Saturday, July 1, 2017
Idiot's Delight is one of those deceptive plays that makes you think it's a light and fun romp through the past, until you begin to see the seriousness behind the beautiful clothes and pretty music. WWI vet Robert E. Sherwood's play premiered in 1936 and is eerily prescient about the impending war in Europe. Or maybe not; maybe it was obvious at the time that the world was heading to another Great War, only 20 years after the first one. But even now, 80 years after it was written, the themes of nationalism, loyalty, changing borders, and a great sadness at the cost of war on all sides ring true. This one left me feeling a little depressed, but with much to contemplate, and also thoroughly entertained, as always, by Girl Friday Productions' biennial contribution to the #TCTheater world. Girl Friday specializes in "larger scale American plays of exceptional literary merit that are less frequently produced today," and Idiot's Delight is indeed a delight, but one that is most certainly not for idiots.
Monday, June 26, 2017
The Red Box was the first adaptation of this popular NYC detective series by author Rex Stout, and Might as Well Be Dead is another (a fact that was somehow lost to me before I sat down in the theater). Playwright Joseph Goodrich once again adapted the book into a play, Peter Moore returns to direct on a very similar set designed by Rick Polenek, and several cast members reprise their roles. Hence the feeling of déjà vu. Yes, the story is formulaic, but it's a formula that works. A curmudgeonly yet noble hero detective, his charming sidekick, a series of murders, and suspects a-plenty. If you're a fan of mysteries and noir crime thrillers, this one's for you.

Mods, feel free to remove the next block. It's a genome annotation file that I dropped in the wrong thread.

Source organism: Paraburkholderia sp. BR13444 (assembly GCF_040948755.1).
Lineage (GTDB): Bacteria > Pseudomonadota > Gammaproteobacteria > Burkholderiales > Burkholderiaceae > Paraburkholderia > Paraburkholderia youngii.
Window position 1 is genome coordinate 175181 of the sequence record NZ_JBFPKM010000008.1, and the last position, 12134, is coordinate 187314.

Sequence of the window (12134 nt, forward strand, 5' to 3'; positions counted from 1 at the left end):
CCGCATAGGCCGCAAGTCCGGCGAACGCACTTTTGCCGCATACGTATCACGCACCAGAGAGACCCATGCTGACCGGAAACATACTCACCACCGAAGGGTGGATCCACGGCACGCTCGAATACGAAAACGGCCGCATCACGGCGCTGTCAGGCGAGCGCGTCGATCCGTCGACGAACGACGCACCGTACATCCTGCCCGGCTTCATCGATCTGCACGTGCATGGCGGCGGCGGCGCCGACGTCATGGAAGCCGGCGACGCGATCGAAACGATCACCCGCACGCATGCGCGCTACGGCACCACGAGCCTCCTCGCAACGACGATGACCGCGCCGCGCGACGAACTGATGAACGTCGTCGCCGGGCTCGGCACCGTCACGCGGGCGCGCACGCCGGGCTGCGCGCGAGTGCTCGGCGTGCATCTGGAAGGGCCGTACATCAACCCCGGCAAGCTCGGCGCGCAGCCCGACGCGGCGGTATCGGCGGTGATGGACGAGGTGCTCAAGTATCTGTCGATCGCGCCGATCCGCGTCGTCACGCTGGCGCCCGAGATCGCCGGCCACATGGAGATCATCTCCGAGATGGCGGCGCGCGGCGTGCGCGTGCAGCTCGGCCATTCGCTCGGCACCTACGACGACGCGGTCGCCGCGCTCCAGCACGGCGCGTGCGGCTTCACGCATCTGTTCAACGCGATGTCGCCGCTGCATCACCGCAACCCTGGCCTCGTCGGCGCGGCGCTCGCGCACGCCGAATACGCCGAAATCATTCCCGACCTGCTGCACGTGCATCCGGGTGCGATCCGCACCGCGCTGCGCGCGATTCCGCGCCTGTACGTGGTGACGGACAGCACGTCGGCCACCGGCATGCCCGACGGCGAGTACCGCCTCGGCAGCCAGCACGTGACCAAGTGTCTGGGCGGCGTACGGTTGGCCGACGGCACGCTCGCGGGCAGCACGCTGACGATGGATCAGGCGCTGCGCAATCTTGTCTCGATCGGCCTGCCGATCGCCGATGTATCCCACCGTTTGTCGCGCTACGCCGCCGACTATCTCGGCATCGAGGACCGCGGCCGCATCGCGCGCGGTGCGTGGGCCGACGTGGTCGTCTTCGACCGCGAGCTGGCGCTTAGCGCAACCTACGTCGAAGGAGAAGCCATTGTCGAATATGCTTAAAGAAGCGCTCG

Saturday, June 24, 2017
Of late, the Guthrie Theater has had a tradition of producing a classic crowd-pleasing musical every summer (most recently: South Pacific, The Music Man, and My Fair Lady). But inexplicably, they have never produced a musical by the great Stephen Sondheim on the main stage. Perhaps it's because Sondheim is not easy, to do or to watch; not as readily familiar and accessible as the classics of the '50s. But Sondheim is the Shakespeare of musicals, and it's about time the Guthrie remedied this gross oversight. They do so in splendid fashion this summer with their stunning production of what is perhaps the musical theater master's greatest masterpiece, Sunday in the Park with George, directed masterfully by Artistic Director Joseph Haj. Sondheim and frequent collaborate James Lapine first joined forces on this piece that won them a Pulitzer Prize, getting their inspiration from the 19th century painting "A Sunday Afternoon on the Island of La Grande Jatte" by Georges Seurat, one of the leaders of the Impressionist movement. Artists being inspired by the work of another artist who lived a century earlier to create art about art. It's pretty meta, and no surprise that it's a favorite among musical theater artists. The Guthrie has assembled a sparkling cast and created a gorgeous design that brings this work of art about art itself to brilliant life.
Monday, June 19, 2017
Old Log Theatre's contribution to the summer blockbuster musical is Ghost the Musical, based on the popular 1990 movie. It premiered on Broadway in 2012 and ran for only a few months, and when I saw the tour the following year I was not impressed. At the time I wrote, "At its core, Ghost is a small intimate love story, but Ghost the Musical is a big splashy techno-heavy 'show,' in which the beauty of that story gets lost. The story would be better served with less tricks, a smaller cast, fewer showy songs, and a greater focus on what we really care about - the relationship between Molly and Sam." I'm thrilled to report that Old Log has done just that. The score, which is quite good, the story, and the relationships between the characters are more the focus of the show, with lower tech effects that serve the story rather than drawing attention away from it. If you're looking for a satisfying summer musical experience, head out to Old Log Theatre, one of the oldest theaters in Minnesota, in lovely Excelsior on Lake Minnetonka.